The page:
He kept trying. He wouldn’t listen. He wouldn’t stop. I say, wanting someone to tell me it is alright, that what happened isn’t as horrible as it feels.

My mother is there and I don’t know her ears are swallowing my words through the thin wood until it is too late.

She is angry. Furious. Disgusted. I have lied to her. Who is this guy? She wants to know. Did I want to get pregnant? Did I have sex? Did I need to take a pregnancy test? Did I want to get HIV? Did I want to drop out of school? Did I? Did I? 

No. I tell her. No. 

I say this, and also wonder if pre-ejaculate has sperm in it. And how I can search for the answer to this on our family computer while my siblings stand nearby, waiting for the egg timer to go off to signify their turn.




God. My dad drives me home from school. I am grounded. Cannot be trusted. I’m a slut, a whore, and what kind of example am I setting for my siblings? I’m behaving like my aunt Emma — a woman with three abortions and a colostomy bag under her belt. Literally. I don’t think these matters are related, but my dad believes it’s the type of thing that’s bestowed on you after killing your baby.

Are you there, God? It’s me, Allyson. Again.

You seem to have blessed me with adult puberty. Some may attribute it to a slower metabolism, the cheese-heavy diet that can’t keep up, or the fact that I am one among the quarter of individuals in our society that has a weight gain reaction to antidepressants. My hips don’t fit into the vintage dresses I love. The clasps bite my skin, refuse to close. Skin that shows again, though this time more than the smallest crescent moon of pale.




I’m just not used to you being like this. My friend says. I don’t fit into her bridesmaid dress either. There is a wide “V” of zipper spread open across my back, jaws that won’t close. Can’t close. I ordered up three sizes. Can you make it fit by June? I’m just being honest. She says.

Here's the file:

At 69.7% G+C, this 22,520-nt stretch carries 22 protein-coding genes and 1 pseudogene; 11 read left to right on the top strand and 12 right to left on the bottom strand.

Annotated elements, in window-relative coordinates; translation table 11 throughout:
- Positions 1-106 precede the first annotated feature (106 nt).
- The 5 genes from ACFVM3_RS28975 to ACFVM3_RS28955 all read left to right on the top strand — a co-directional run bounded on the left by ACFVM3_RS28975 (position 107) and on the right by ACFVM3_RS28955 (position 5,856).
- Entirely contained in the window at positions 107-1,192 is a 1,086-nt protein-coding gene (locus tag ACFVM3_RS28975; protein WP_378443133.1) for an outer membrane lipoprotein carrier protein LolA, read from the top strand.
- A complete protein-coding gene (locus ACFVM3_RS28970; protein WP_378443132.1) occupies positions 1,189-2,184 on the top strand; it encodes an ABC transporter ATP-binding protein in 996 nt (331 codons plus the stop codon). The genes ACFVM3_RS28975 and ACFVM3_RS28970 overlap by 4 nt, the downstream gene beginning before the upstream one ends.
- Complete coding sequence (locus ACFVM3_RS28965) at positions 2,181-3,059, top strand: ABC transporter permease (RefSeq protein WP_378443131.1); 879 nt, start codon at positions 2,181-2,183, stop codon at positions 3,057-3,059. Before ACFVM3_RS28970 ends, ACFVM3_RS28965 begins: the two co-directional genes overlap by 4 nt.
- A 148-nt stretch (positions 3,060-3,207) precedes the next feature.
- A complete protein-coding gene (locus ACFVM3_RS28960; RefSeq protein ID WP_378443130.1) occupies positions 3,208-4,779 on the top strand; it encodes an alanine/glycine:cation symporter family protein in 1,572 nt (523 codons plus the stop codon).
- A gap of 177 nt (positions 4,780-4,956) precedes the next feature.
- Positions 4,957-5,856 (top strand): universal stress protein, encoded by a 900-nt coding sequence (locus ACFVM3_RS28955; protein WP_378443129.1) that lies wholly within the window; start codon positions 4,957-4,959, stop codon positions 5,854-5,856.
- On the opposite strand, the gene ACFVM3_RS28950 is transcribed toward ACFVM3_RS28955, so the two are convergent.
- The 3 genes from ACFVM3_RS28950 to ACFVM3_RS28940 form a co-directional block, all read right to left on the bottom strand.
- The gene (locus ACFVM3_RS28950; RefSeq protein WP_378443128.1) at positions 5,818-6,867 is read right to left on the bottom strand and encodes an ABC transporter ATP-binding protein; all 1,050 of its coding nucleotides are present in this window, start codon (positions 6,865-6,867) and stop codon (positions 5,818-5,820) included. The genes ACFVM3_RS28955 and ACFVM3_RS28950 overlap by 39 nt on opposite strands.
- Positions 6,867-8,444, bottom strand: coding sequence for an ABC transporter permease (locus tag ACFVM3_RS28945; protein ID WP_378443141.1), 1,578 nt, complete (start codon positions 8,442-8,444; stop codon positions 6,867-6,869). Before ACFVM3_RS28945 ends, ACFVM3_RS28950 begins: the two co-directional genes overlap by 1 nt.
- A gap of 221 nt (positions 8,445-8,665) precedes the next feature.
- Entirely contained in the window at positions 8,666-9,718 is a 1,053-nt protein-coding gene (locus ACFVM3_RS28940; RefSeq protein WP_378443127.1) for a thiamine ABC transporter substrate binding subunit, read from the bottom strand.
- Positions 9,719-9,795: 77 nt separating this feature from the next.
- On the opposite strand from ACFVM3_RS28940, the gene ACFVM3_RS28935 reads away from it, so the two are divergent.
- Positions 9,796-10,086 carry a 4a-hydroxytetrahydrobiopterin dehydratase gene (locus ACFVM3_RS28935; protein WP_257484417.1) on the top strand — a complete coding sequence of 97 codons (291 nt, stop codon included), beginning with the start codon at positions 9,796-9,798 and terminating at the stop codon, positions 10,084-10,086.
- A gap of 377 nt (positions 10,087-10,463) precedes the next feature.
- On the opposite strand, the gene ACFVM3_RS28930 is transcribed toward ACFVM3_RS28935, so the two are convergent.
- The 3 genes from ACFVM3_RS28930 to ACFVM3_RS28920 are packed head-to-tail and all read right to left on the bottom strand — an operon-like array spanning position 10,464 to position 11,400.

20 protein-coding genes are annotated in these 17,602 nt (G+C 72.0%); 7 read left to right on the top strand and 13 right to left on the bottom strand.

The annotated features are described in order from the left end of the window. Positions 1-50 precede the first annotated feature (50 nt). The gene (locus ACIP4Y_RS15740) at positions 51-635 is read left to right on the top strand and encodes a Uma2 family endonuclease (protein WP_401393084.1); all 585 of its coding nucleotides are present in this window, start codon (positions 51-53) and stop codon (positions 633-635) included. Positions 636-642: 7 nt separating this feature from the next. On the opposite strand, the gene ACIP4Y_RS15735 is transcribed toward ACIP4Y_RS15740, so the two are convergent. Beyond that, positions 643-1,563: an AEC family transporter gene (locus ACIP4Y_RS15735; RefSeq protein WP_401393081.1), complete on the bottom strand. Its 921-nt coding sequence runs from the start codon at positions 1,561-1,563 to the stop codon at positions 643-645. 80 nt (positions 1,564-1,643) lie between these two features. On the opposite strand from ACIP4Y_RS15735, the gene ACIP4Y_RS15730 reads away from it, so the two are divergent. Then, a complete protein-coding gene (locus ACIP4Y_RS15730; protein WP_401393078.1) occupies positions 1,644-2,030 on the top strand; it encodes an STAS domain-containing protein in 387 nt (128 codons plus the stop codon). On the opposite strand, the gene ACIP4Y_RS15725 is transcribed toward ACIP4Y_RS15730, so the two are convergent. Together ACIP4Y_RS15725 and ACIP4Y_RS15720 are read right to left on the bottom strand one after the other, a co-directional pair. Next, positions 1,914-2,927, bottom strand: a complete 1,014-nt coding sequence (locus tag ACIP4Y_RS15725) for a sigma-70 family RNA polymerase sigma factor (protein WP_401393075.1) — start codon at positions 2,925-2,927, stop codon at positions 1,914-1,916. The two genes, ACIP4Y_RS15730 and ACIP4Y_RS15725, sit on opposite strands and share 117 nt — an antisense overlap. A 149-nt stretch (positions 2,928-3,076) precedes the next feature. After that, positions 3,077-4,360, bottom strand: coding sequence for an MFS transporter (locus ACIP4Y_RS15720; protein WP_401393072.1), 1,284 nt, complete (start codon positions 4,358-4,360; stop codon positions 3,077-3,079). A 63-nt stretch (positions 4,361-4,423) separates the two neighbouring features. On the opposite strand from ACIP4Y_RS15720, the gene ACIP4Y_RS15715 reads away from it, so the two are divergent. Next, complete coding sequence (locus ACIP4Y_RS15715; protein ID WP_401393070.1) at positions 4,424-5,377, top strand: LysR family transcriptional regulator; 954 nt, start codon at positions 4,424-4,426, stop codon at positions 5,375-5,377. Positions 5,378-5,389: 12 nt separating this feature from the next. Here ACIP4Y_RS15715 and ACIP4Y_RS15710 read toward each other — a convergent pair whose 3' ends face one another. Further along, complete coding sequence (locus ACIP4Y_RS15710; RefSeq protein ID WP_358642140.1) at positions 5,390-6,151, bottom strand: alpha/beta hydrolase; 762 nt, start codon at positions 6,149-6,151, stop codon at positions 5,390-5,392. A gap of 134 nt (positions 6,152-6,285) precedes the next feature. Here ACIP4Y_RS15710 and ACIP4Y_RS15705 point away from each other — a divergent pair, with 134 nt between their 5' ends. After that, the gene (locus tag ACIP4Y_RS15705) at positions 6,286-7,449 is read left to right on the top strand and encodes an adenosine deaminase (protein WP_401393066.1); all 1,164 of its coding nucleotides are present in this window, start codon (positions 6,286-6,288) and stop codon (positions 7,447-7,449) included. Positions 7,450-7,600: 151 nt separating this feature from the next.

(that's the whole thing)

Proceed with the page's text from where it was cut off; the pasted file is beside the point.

It’s just her and I in the room. It’s been years. Of friendship. Of “friendship”? Ten. And time has passed as it does, both slowly and quickly at once. Both eventful and remaining at once — with the lingering of events and nuances over New Year’s Eves, and picnics, concerts, and cries over men and mothers. I liked the way she brought people together, the mischievous charm of her spirit. And with the grand comes the dark — years of a whimsical friendship punctured by jabs — cruel like midnight.

It was familiar to be her. The girl that wanted to be told it wasn’t as horrible as it felt. You know her, the one from church camp.

I have a home for that voice of mine now. There is no room for another’s wants to push to exist inside me. And it is okay. To end a friendship that no longer serves you. To have casual sex. To have casual cries. To be casual about being emotional because you’re human and entitled to everything you feel. To roll your eyes. To roll your hips. To say no. To want what you want, when you want it. To never, ever apologize for the space your ass takes up in any seat, any bed, room, city, country, or swimsuit.

God, they came. The boobs.



ALLYSON DARLING's pantry describes her as a lovely, ferocious, and usually hungry writer. She writes nonfiction essays about sex, relationships, anxiety, and other life altering matters, such as brain tumors and the underrated act of crying on the floor. She strives to connect others with words because she wants people to feel less alone. Her work has been published in Red Light Lit, Thought Catalog, xoJane, Writtalin, and Zaum.